Simulation Spotlight
Jul. 1, 2015

Virtual reality simulations offer potential for breakthrough in preventive care
The Wall Street Journal
Everyone knows, in theory, that sugary soft drinks will make us fat. But imagine watching a virtual reality avatar of yourself sipping a soda. In the simulation, time flies by at super speed. With each sip, you see your hips and waist expanding. In the space of 2 minutes, you can see the effects of two years of accumulated globs of fat on your body. This is just one example of how recent collaborations between healthcare researchers and makers of virtual reality simulations may promise a breakthrough in preventive care.More

See inside the human heart like never before
Fast Company
his new heart simulation, created by researchers at University of Tokyo, is so accurate that it will at times make you queasy. It takes you straight into the chambers of the heart, showing you not just a clear view of the anatomy, but how the valve tissue actually pulsates inside your body. More

Nurses need cultural competency education to meet needs of diverse patients
Cultural competency and understanding of different cultures' perspectives on healthcare are increasingly non-negotiable for nurses, particularly in diverse areas of the country, according to a report at "When you look at our hospital, we are virtually a melting pot of all different relations and culture," Susan Olson, R.N., a staff nurse and coordinator of service excellence at Holy Name Medical Center in Teaneck, New Jersey, told

3 levels of understanding human error
Michael S. Haro, Ph.D.
Accidents happen when we least expect them. Generally attributed to human error, gaining a better understanding of this condition will aid in its prevention. "Delayed intelligence" is a natural thought following an accident or unpleasant event. Delayed intelligence can be explained by your thought energy level. Before the incident occurred, you likely were operating in automatic.More

How a pediatric hospital collaborative transformed patient safety
As hospitals nationwide work to improve patient safety and avert federal penalties for hospital-acquired conditions, children's hospitals have made some of the most significant progress, according to U.S. News & World Report. In January 2009, Ohio's eight children's hospitals formed the Ohio Children's Hospitals Solutions for Patient Safety Network with state business leaders and Cardinal Health Foundation, with the goal of eliminating serious patient harms in all of the facilities.More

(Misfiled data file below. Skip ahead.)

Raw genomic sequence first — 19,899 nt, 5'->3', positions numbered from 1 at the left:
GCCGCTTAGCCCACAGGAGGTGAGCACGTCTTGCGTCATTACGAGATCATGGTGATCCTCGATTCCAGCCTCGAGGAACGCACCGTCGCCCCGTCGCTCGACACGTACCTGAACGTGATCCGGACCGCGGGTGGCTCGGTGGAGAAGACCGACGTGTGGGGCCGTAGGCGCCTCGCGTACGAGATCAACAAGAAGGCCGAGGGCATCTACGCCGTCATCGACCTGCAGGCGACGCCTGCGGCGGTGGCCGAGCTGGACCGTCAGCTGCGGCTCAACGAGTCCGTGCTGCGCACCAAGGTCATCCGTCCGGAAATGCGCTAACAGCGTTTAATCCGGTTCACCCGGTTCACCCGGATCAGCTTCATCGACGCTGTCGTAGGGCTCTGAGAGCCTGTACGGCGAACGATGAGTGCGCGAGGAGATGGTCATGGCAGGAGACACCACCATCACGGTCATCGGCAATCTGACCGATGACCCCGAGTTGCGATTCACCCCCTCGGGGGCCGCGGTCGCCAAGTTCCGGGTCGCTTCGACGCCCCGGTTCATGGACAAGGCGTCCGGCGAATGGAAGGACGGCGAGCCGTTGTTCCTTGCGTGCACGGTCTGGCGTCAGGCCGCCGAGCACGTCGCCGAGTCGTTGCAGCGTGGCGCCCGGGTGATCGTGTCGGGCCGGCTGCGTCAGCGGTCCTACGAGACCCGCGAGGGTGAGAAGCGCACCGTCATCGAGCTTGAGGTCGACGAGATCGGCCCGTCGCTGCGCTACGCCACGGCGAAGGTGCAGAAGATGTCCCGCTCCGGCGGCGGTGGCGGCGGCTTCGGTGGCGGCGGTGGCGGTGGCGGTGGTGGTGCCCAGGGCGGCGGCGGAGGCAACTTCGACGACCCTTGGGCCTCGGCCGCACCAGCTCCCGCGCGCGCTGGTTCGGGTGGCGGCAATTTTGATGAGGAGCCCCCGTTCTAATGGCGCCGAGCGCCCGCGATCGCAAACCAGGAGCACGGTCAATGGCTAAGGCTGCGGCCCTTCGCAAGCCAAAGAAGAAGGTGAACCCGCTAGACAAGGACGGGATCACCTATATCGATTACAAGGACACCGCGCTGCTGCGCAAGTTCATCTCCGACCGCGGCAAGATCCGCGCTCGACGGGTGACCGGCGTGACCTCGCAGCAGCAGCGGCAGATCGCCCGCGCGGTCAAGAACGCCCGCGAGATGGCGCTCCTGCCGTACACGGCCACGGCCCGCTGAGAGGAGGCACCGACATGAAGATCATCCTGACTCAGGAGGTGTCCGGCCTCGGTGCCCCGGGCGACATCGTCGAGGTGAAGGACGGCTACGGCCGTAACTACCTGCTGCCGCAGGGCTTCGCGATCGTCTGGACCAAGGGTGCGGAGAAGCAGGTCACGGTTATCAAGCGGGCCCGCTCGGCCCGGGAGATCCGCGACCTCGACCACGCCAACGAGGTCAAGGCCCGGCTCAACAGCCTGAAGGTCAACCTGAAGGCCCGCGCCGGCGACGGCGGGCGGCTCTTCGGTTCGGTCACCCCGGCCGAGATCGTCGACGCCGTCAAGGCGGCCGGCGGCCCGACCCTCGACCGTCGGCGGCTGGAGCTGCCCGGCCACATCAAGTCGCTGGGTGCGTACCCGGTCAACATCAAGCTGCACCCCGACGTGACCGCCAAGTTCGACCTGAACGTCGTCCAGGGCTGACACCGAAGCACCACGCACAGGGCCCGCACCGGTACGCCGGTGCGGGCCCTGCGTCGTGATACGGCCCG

Replacing doctor's visits with apps could save $104 billion a year
Business Insider
Going to the doctor's office is expensive. Not only is there the cost of co-pays, but the cost of traveling to the office and the time taken out of the day to do so can add up. In a lot of cases checking in on minor issues, like a rash or nausea, doesn't even require the doctor to look at the symptom and listen to the patient. What if you could cut out the office visit? More

Patient safety driving increased RFID use in hospitals
Healthcare IT News
The University of Vermont Medical Center in Burlington, Vermont, announced recently that 5 million medications have been tracked using RFID technology. Dr. Adam Buckley, interim chief information officer and chief medical informatics officer at UVMC, said any time a system allows a hospital to track reliably from ordering through dispensing through administration at the bedside, patient safety has been greatly enhanced.More

Simulation center will train next generation of doctors at University of Illinois
The University of Illinois' new College of Medicine will go beyond conventional practices when training the next generation of doctors. A new simulation center on campus will use virtual reality to get medical school students ready for the real world. "Our hope is that by the time the simulation center is up and running, it will have new methodologies to train students and medical professionals which is not available anywhere else," said Thenkurussi Kesavadas, director of the university's Health Care Engineering Systems Center. More

5 tips for managing the PEA cardiac arrest patient
A cardiac arrest patient who presents with PEA as their initial rhythm is a challenge to the resuscitation team; the differential diagnosis is wide, and the ACLS algorithm for PEA and asystole doesn't offer much in the way of guidance. Maybe that's why patients who present with PEA seem to have worse outcomes than those with shockable rhythms.More